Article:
The importance of moral leadership at universities

I once discovered that an article published by my student had been plagiarised by two professors at a university in Azerbaijan. They had stolen the text and simply put their names on it. I wrote to the rector of their university. I received a reply saying that the two professors were to have a hearing. The professors would have the opportunity to defend themselves.

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About two weeks later I received a summary of the proceedings. The two professors had been found guilty and had been dismissed from the university.

The prestige of that particular university was raised significantly because, contrary to the norms of the wider community, it had acted in a courageous manner. It acted on the principle of honesty and professionalism even in an environment where few other institutions could claim such principles or act on them. This university would not have acted with such courage had the university leadership been cowardly.

Universities have two broad functions. One is to pass on the knowledge and skills drawn from human endeavour since the beginning of time. A second is to seek the truth. It is the only institution charged with that responsibility. Universities have no army; they do not make laws that pertain to the wider society; and they do not manage economies. But what they do is of equal importance to any of those functions.

They are honour-bound to seek the truth and to explain it. They are honour-bound to treat all participants, students and faculty, fairly, without prejudice based on characteristics of birth or background. By their actions they demonstrate the manner in which difficult, even unpopular, subjects can be debated without recourse to violence or intolerance.

Because they choose the knowledge most worth knowing, higher education institutions play a deciding factor in the development of future leadership and national social cohesion. The leadership of a great university must represent these principles. They must embody them. Great leaders in higher education are spokespersons for a civilised world. To the extent that they do their job with courage, they are worth every cent they earn in their salaries.

Corrupt leaders and neutral administrators

But the opposite is also true. Similar to an immoral priest who preys on defenceless youth, a corrupt leader in higher education plays a particularly pernicious role. A corrupt leader in higher education demonstrates that cynicism and cheating can be an acceptable attitude of the university graduate. A corrupt leader in higher education will poison the nation’s wells by demonstrating that the law does not apply to them.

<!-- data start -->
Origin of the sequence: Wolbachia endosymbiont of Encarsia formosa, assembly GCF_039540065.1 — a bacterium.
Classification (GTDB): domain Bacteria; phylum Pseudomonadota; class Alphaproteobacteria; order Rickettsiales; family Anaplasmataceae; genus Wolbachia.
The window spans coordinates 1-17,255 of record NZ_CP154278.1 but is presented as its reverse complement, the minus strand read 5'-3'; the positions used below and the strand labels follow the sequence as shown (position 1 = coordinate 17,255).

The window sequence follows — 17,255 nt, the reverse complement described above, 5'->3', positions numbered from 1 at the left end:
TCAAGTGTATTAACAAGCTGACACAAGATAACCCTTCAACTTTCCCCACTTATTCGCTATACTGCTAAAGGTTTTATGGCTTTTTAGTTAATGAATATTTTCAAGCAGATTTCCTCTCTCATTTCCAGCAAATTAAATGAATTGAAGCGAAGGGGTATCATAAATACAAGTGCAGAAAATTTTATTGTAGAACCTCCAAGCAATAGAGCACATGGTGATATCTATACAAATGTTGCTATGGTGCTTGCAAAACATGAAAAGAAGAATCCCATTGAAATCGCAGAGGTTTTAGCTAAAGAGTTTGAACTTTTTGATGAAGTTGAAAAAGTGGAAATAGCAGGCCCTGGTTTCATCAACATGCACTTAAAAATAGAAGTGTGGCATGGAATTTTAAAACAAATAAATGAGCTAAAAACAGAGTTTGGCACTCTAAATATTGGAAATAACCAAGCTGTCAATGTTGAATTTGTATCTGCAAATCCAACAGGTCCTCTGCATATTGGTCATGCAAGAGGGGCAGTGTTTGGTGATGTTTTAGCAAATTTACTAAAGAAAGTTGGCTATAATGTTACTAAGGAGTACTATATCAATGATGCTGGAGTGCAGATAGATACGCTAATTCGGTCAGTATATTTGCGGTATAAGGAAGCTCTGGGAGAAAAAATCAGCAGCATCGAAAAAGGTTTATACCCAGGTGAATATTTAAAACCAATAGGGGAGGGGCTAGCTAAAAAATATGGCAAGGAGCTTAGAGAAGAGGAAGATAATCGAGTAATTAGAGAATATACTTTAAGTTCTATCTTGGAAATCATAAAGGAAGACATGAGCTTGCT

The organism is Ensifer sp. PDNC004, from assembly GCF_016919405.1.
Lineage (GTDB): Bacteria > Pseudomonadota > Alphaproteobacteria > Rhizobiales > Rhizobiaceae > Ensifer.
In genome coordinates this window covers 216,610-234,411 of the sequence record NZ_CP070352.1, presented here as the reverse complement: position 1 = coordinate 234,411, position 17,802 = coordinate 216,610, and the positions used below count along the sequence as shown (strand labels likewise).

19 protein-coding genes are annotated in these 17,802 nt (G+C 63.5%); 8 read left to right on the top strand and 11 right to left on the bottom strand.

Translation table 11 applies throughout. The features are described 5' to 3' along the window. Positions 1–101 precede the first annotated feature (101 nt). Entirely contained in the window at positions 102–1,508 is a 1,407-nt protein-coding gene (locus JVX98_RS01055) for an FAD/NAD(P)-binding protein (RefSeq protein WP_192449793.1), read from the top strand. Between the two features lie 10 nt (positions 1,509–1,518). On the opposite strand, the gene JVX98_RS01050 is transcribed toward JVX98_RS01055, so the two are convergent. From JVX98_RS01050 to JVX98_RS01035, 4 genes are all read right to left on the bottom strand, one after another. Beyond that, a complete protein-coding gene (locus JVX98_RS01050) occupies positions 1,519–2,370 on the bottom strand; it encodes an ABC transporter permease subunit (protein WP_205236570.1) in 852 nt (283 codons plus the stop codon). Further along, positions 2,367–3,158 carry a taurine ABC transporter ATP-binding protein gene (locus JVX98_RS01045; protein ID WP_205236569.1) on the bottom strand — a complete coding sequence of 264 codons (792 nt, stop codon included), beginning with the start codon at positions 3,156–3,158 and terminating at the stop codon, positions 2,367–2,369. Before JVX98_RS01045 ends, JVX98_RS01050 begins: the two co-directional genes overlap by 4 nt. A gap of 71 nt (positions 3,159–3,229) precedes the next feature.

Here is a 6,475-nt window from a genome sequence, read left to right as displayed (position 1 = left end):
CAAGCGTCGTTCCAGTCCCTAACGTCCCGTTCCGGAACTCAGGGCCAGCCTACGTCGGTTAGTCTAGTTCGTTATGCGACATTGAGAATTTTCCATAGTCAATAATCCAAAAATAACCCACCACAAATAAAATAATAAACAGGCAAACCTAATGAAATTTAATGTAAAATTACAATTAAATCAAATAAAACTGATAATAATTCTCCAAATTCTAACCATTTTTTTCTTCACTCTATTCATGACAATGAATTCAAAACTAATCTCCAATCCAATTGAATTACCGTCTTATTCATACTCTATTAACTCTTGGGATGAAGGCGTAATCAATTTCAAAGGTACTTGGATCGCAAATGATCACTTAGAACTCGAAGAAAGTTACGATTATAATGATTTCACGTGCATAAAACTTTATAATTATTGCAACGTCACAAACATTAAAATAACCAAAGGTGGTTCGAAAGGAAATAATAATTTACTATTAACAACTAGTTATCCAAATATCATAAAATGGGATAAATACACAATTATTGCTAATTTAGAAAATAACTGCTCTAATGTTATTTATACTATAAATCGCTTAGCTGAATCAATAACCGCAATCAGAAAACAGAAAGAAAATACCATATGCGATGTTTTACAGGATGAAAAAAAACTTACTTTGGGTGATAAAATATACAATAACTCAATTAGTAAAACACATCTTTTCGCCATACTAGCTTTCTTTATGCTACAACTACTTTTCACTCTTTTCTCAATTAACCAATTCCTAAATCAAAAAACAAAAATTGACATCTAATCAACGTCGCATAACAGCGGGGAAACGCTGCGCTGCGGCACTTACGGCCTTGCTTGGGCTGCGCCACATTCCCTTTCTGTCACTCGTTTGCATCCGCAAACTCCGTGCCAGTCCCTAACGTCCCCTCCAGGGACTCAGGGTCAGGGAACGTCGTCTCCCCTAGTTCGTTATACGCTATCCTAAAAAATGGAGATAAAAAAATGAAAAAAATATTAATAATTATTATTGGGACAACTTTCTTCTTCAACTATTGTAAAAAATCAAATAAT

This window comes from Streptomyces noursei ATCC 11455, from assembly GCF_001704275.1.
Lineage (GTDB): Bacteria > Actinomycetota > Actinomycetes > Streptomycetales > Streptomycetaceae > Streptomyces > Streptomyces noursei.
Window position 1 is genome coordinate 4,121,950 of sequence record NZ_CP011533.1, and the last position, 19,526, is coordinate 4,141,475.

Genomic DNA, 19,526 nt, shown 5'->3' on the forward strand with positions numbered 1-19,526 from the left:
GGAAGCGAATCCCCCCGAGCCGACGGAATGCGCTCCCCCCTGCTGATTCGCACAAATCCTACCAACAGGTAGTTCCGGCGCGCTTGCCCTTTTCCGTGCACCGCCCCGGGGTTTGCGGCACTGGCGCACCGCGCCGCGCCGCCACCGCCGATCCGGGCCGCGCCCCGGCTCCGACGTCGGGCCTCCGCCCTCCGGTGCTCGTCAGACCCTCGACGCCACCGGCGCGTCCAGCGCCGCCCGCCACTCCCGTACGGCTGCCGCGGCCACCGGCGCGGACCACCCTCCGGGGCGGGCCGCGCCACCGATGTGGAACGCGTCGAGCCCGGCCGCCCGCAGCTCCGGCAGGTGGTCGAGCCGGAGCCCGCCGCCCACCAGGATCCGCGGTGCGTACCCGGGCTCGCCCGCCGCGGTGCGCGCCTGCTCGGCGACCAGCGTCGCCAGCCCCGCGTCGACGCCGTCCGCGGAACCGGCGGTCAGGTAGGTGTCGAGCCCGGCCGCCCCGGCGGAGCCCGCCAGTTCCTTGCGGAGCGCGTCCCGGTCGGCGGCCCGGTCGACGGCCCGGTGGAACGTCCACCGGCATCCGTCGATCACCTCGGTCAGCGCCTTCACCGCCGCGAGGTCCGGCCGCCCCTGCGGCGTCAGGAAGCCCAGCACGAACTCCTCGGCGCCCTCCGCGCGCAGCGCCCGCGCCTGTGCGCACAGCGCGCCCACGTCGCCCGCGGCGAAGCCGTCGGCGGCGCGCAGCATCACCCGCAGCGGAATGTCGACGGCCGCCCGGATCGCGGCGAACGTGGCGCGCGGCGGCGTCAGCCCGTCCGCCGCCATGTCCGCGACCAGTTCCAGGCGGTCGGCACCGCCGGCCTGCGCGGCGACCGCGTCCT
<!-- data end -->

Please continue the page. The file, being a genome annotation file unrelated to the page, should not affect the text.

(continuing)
But the problem cannot be divided easily into two clear categories, courageous versus corrupt leadership. The fact is that most higher education leaders see themselves simply as administrators, much like the director of a public bus station might. To them the institution itself should be judged solely by whether it runs on time, not by whether it plays a leading role in generating model citizens or leaders with character attributable to their higher education experience.

While this ‘neutral administrator’ tradition is common, one of the benefits of the competition for world-class status is the universalisation of higher education leadership goals. To be sure, there are many negative ramifications of this competition; but these negative ramifications may be offset by the need for competitive institutions to behave honourably and with common definitions of excellence.

Promoting ethical codes

The question may be asked as to how a leader can demonstrate a standard of honesty. The answer must begin with an unusual proposition: a higher education institution that does not advertise its honour codes and does not openly discuss the efforts it makes to hold itself to standards of integrity can be assumed to be corrupt.

Higher education ethics is not like a court case in which a defendant is assumed innocent until proven guilty. It is the opposite: an institution can be assumed to be guilty unless it demonstrates that it is free of corruption.

And here higher education leaders play a critical role. They speak publicly about the ethics of their institution; they explain the details of how their institution manages ethical transgressions on the part of administrators, faculty and students; and they are the first to admit when there has been a failure. Leaders of ethical institutions today can be held to account in a way that is unprecedented.

In essence, the role higher education leaders play is delicate because all will be watching their actions – students, political leaders and the wider public, both locally and globally.

Stephen P Heyneman is professor (emeritus) of international education policy at Vanderbilt University, Nashville, Tennessee, US, and editor-in-chief of the International Journal of Educational Development.